By - CTL
December 11, 2017

As told to Marcus Honesta.

In “Part Four” of my sit down with one of the Advertising Agencies more famous, retired Creative Directors I asked him to share some of the more unusual, sometimes hilarious memories of life in this “Mad Men’s World”. What ensued was a collection of “Gems” of wisdom that are just as relevant then as they are today. I share them with you; our readers may especially enjoy these jaunts down memory lane. He told me:

I was creative director at an agency that to everyone’s delight had a very well known lingerie brand on its list of clients.

At the time one of the jobs progressing through the system was a small, gatefold brochure featuring models wearing their latest line of bras.

The art director showed enormous enthusiasm for the task but somehow the end result was not as good as I was expecting.

I approached to Group Account Director and expressed my concerns.

“Nonsense” he said. “The client loves it.”

“Well I’m not approving it,” I said.

We called in the MD for mediation.

The Group Account Director was midway through explaining how much the client loved the job when the phone rang.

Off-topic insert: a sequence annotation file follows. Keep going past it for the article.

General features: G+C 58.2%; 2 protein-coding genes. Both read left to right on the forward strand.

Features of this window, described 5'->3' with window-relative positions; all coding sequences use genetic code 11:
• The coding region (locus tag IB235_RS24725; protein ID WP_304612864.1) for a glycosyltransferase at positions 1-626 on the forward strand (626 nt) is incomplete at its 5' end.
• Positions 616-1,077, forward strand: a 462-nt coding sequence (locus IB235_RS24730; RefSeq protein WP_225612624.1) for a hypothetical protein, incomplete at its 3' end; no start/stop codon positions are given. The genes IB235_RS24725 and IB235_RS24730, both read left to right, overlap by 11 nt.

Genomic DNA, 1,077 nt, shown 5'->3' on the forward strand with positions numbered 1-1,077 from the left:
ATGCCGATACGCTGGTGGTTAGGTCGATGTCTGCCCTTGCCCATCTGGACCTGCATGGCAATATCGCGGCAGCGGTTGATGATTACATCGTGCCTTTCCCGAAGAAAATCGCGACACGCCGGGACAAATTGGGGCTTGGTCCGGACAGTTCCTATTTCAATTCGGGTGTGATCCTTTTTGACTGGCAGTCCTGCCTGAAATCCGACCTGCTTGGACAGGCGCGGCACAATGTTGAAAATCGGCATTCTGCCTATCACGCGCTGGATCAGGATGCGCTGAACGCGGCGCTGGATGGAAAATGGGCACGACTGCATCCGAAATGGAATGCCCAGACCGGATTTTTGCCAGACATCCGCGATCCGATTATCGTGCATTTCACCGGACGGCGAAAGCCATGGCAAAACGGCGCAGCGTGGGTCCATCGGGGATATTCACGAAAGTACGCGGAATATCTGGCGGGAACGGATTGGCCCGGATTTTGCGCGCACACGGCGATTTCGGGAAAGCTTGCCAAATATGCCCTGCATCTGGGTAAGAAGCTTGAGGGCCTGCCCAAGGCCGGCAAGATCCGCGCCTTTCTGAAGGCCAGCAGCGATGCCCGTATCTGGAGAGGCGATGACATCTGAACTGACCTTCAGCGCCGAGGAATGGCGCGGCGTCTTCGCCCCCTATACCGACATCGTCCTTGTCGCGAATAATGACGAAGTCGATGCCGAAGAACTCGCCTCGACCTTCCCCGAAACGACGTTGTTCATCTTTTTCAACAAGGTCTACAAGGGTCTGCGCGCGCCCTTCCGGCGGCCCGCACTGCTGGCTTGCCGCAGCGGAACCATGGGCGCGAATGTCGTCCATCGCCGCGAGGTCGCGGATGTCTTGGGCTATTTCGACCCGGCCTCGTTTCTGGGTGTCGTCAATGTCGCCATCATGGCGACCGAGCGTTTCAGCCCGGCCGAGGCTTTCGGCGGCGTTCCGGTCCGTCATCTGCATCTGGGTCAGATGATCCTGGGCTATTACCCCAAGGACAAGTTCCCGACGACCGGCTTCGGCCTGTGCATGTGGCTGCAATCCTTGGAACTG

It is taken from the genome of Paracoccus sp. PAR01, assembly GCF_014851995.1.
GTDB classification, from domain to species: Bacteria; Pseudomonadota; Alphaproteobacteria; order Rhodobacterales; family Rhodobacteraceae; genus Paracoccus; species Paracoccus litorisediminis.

It was the client calling to say how disappointed he was with the job.

In advertising the absurd is common place, but just sometimes if you recognise an opportunity you can make it work for you; as I did with the same Group Account Director a short while latter. I told him “you should buy me lunch”!

It’s appalling really that the biggest problem most agencies face is how to get paid for what they do. (Create fabulous pieces of extraordinarily creative communications designed specifically to sell clients products and/or services.)

You would have thought by now they would have figured it out, but no not really. I was talking with a client just the other day he was bemoaning the fact that he kept going to meetings at his agency that were populated by large numbers of people he had never met. He knew why they were there. “To inflate the number of head hours allocated to his account”.

It was high summer. The day was hot and the air conditioning was working overtime (unlike my creative department). It was around 11.30am and I was already feeling a little peckish. I looked in my diary and to my horror discovered that there was nothing written in the space allocated for lunch.

I just happened to be passing the office of that rather senior Group Account Director and noticed he was at his desk. I stuck my nose in and after apologizing for interrupting suggested that he might like to feed me. He explained gesturing at his computer that he had far too much work to do and a lunch would have to wait for another time.

But I was hungry now.

“Ian” I said “If you don’t take me to lunch today I’m going to make all your accounts unprofitable. Bye buy bonus bye by.”

“You can’t do that” he said.

“I can”.


“I’ll personally work on nothing else but your accounts day and night for the next 6 weeks.”

“Where would you like to eat?” he said.




Leave a Reply

Your email address will not be published. Email and Name is required.